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Roy Keane: Quotes about the former Man United captain from his ex-teammates, managers & rivals

roy keane quotes

“He’d lead my team and inspire them.”

Roy Keane is one of the greatest midfielders of all time and one of the best footballers of his generation. Keane is almost famous for his quotes and his sharp tongue. He has also had a lot said about him, from former teammates, managers and rivals. Here is a selection of quotes about the Cork midfielder, who turns 50 today.

Quotes about Roy Keane.

David Beckham on Keane after the Irishman left Man United for Celtic in 2005.

“He is a player who will lead from the front and get a team going. He is also a player who will tell you when you have done something wrong and something right. You know where you stand with him, he’ll tell you in his own special way. I think he had one of the biggest impacts on a club anyone could have. The players responded to him in every game.

“I am shocked he has left because I thought he would be there for a few more years, but he has made his decision and everyone will respect that. People now have to look at what he has done with Manchester United because in the last 12 years he has won everything there is to win in club football. He has done it, gaining respect from so many players that he has played with and against.”

Laurent Blanc.

“I only played with him for two seasons at the end of my career, and he had some injuries, but I saw more than enough to appreciate his brilliance. He is one of the best players I have ever seen. Not only that, but he could motivate players too. He was the boss too. He is also a good man.”

Eric Cantona named Keane in his all-time XI alongside Franz Beckenbauer, Johan Cruyff and Diego Maradona.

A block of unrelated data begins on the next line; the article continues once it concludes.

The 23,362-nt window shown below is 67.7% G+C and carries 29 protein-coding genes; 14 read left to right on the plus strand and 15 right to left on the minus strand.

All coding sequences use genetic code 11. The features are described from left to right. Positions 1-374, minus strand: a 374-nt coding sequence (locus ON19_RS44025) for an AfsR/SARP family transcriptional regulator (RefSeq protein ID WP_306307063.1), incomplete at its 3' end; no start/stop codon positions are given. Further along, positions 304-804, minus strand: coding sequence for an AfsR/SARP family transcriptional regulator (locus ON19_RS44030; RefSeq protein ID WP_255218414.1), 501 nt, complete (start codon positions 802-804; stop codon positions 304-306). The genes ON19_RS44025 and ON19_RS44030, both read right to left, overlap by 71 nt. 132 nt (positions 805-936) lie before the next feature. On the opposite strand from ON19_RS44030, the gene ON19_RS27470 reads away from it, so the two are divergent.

“Do I need to say why? He was the best in midfield; he could play everywhere. He could play the holding role and be defensive, but then he could suddenly burst forward and score goals. He was so intelligent in how he played the game and let me tell you: it felt good to have him behind me for four seasons. He’d win the ball and then give it to me. And what a character! He’d lead my team and inspire them.”

Jamie Carragher.

“What image do you have of Roy Keane? A tough-tackling midfielder? I also rated him as one of the best passers of the ball in the game. No one emphasized that, but there weren’t many times I saw him give it away.”


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Quotes about Roy Keane.

Brian Clough.

“Keane’s a Jekyll and Hyde character. When he worked for me, he never used to say a word, but forced out a half smile whenever he saw me, because he knew I had his number. I rated him very highly as a player, but wouldn’t stand any nonsense.”

Danielle De Rossi.

“Keane is my absolute hero. In my opinion, the legendary Manchester United captain needs no introduction. He’s my all-time idol. The ’16′ on my shirt is, along with the birthday of my daughter Gaia, dedicated to him.

“He’s the only person in the world I asked for a photo with, two years ago. I was too embarrassed to ask [Diego] Maradona, but with Keane I couldn’t resist.”

Damien Duff on Keane at the 2002 World Cup.

“You could argue he was the best midfielder in the world at the time… People were in fear of Roy – not me, not Robbie, he looked after us, we were young, we were fearless. But even at Man United, people were in fear of him, maybe in a way, when he left, it let lads breathe.”

Eamon Dunphy speaking about Keane to OTB.

“He’s a very charming fella, when he wants to be charming, when he trusts you, he is very charming and very funny. I think there is two-sides to his character, obviously. There is a side to him that is cruel, harsh, illogical and still very passionate.”

Rio Ferdinand.

“I got the ball and passed to Gary [Neville], who was on my team. In a normal game that was a great ball – pass to your teammate, go up the pitch. And then Keane turned round and just started going,

“Pass the fucking ball forward, take risks, you’re not at Leeds or West Ham now, you’re at Manchester United!’

“I got home later that day and thought, ‘This guy is nuts, how am I going to deal with him on a daily basis?’